New England town

The town is the basic unit of local government and local division of state authority in the six New England states. Most other U.S. states lack a direct counterpart to the New England town. New England towns overlay the entire area of a state, similar to civil townships in other states where they exist, but they are fully functioning municipal corporations, possessing powers similar to cities in other states. New Jersey's system of equally powerful townships, boroughs, towns, and cities is the system which is most similar to that of New England. New England towns are often governed by a town meeting legislative body. The great majority of municipal corporations in New England are based on the town model; there, statutory forms based on the concept of a compact populated place are uncommon, though elsewhere in the U.S. they are prevalent. County government in New England states is typically weak at best, and in some states nonexistent. Connecticut, for example, has no county governments,[1] nor does Rhode Island.[2] Both of those states retain counties only as geographic subdivisions with no governmental authority, while Massachusetts[3] has abolished eight of fourteen county governments so far. Counties serve mostly as dividing lines for the states' judicial systems in the southern New England states, while only providing limited services in the three northern New England states.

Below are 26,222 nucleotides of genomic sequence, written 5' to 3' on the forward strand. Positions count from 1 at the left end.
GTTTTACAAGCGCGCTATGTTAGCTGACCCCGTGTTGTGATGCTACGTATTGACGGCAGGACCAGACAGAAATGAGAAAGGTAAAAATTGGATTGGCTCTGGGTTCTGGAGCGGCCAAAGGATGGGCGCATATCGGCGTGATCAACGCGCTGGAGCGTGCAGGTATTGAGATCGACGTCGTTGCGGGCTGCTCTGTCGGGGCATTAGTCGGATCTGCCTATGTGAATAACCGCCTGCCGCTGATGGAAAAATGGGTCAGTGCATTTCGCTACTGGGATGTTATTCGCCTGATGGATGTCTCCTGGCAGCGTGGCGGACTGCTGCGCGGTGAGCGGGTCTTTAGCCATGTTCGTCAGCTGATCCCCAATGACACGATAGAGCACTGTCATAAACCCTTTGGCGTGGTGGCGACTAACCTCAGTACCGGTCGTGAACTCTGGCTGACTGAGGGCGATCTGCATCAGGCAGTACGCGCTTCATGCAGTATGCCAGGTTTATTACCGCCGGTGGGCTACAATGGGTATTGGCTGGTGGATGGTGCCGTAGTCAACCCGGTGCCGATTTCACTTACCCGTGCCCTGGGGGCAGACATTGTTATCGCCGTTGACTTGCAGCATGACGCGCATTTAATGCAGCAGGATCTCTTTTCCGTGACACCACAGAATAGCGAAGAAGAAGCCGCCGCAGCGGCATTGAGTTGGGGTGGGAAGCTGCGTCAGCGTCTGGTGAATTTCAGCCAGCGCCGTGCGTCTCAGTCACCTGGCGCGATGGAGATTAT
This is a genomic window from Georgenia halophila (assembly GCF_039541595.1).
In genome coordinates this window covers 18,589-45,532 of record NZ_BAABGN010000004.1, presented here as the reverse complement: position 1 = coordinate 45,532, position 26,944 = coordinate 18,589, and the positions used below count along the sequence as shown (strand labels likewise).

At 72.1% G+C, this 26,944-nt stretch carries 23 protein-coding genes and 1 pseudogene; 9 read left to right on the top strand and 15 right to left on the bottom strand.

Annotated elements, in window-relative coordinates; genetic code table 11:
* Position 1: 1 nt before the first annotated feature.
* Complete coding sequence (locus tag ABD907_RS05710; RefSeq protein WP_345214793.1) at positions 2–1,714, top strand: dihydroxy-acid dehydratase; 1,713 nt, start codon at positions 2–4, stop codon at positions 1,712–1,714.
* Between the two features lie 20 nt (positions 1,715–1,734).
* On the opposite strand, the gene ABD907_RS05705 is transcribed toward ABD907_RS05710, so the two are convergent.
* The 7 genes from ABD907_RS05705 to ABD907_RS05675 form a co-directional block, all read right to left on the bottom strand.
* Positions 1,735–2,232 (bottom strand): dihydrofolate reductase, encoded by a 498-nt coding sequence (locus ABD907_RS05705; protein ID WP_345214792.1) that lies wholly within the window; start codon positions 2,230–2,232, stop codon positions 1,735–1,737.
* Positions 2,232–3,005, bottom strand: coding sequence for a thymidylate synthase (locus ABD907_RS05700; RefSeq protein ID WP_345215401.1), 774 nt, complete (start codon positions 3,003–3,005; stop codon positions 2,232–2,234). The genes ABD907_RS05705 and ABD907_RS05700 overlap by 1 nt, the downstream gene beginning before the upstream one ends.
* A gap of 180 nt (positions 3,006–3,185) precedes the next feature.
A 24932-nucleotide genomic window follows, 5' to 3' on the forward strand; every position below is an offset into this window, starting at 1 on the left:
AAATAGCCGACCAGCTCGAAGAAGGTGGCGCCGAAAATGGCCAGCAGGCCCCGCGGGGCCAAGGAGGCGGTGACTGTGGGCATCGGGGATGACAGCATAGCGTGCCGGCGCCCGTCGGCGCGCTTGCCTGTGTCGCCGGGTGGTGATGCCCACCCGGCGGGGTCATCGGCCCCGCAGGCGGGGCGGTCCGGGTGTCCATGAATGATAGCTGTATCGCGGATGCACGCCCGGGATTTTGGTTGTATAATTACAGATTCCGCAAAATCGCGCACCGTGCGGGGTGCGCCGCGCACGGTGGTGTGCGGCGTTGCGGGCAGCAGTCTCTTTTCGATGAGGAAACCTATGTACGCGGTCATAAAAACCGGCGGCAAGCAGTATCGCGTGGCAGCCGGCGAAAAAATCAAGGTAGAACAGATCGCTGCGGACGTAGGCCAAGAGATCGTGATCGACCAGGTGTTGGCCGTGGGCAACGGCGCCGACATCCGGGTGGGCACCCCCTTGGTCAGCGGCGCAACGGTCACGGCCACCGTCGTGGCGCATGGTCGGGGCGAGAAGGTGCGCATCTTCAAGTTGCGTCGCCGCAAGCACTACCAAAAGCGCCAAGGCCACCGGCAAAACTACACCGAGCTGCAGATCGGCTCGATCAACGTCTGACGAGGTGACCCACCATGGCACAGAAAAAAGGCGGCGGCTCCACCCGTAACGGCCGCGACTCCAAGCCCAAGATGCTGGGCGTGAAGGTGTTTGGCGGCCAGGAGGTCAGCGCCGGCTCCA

• Also known as:
  • New England town
This map shows the six New England states and their local political subdivisions.[image reference needed]
CategoryMunicipal corporation
Location New England (United States):
Found inU.S. states in New England
Created byVarious colonial agreements followed by state constitutions
Number1,527 (as of 2016)
Populations41 (Hart's Location, New Hampshire) – 63,268 (West Hartford, Connecticut)
Areas1.2 sq mi. (Nahant, Massachusetts) – 291.2 sq mi. (Pittsburg, New Hampshire)